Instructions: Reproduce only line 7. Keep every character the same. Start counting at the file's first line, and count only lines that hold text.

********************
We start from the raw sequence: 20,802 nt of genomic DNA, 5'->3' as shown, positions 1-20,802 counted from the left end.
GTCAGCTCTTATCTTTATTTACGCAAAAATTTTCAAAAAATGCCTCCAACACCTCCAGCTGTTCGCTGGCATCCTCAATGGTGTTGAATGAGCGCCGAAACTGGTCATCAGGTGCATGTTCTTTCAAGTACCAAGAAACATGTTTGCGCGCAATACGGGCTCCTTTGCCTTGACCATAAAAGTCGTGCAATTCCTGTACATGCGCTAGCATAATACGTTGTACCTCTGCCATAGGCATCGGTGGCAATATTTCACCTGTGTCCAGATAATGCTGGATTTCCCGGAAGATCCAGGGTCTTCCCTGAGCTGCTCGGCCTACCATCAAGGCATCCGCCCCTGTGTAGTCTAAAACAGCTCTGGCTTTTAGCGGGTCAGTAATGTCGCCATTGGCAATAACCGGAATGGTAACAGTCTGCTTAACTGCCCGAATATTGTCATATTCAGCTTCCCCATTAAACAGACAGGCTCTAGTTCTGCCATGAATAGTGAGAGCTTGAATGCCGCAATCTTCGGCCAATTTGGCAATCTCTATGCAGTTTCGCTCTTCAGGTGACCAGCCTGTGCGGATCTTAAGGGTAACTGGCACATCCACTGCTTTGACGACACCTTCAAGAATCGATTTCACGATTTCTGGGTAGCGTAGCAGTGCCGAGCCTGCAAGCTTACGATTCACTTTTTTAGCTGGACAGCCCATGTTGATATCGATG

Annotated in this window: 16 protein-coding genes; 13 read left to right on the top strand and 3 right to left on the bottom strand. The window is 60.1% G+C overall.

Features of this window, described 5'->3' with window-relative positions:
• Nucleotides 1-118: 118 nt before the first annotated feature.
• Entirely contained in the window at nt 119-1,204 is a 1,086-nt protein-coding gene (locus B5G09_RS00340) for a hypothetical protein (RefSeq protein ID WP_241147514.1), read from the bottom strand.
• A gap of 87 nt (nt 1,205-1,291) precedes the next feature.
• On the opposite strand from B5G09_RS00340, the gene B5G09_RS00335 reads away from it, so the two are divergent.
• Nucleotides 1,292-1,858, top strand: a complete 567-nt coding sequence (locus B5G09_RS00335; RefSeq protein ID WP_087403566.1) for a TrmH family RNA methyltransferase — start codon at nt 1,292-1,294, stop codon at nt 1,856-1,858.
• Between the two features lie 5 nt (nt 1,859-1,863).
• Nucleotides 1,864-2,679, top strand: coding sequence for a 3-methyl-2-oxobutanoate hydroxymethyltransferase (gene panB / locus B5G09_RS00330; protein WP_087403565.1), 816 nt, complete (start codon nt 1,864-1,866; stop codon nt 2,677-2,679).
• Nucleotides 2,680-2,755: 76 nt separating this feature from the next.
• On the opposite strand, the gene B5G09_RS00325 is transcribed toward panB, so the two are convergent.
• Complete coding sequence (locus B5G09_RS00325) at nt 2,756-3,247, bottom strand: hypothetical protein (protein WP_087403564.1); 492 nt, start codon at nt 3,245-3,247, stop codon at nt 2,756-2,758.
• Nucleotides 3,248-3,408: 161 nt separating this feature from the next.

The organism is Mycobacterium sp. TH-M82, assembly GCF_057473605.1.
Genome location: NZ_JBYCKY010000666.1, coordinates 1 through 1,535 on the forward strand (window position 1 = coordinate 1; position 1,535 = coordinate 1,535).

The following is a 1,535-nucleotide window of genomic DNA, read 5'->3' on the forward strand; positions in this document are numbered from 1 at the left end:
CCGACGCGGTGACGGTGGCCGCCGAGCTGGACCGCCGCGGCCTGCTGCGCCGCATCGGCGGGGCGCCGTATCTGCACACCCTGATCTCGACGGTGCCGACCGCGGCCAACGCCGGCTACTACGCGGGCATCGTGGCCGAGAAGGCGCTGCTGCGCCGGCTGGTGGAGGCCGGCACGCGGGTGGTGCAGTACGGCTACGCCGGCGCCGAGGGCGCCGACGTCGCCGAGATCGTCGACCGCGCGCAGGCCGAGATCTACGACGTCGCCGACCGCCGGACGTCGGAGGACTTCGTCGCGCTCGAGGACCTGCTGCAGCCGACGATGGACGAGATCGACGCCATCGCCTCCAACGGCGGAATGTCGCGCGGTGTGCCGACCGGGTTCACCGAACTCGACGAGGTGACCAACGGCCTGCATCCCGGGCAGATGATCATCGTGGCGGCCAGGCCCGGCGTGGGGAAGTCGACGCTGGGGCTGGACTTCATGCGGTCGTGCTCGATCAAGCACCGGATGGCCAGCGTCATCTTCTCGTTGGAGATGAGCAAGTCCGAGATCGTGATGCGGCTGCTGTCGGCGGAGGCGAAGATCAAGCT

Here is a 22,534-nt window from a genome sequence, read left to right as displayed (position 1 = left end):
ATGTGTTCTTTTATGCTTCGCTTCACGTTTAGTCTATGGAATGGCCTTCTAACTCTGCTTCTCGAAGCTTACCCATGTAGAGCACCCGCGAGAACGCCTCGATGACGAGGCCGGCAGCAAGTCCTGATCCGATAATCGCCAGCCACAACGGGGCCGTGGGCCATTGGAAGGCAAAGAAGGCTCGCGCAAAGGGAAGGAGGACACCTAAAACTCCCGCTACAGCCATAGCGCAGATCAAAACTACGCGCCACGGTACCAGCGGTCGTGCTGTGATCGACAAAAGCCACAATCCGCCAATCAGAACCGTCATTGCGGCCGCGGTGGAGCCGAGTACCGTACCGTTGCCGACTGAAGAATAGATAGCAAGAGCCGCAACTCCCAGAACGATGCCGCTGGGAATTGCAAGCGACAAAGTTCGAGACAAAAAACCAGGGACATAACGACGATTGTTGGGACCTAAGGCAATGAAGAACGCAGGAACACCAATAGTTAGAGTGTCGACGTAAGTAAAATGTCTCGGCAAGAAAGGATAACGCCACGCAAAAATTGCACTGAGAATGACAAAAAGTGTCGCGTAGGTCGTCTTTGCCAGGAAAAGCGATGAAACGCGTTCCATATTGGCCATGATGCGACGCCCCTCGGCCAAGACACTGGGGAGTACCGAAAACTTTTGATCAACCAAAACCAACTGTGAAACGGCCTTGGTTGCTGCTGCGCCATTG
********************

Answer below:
• A gap of 87 nt (nt 1,205-1,291) precedes the next feature.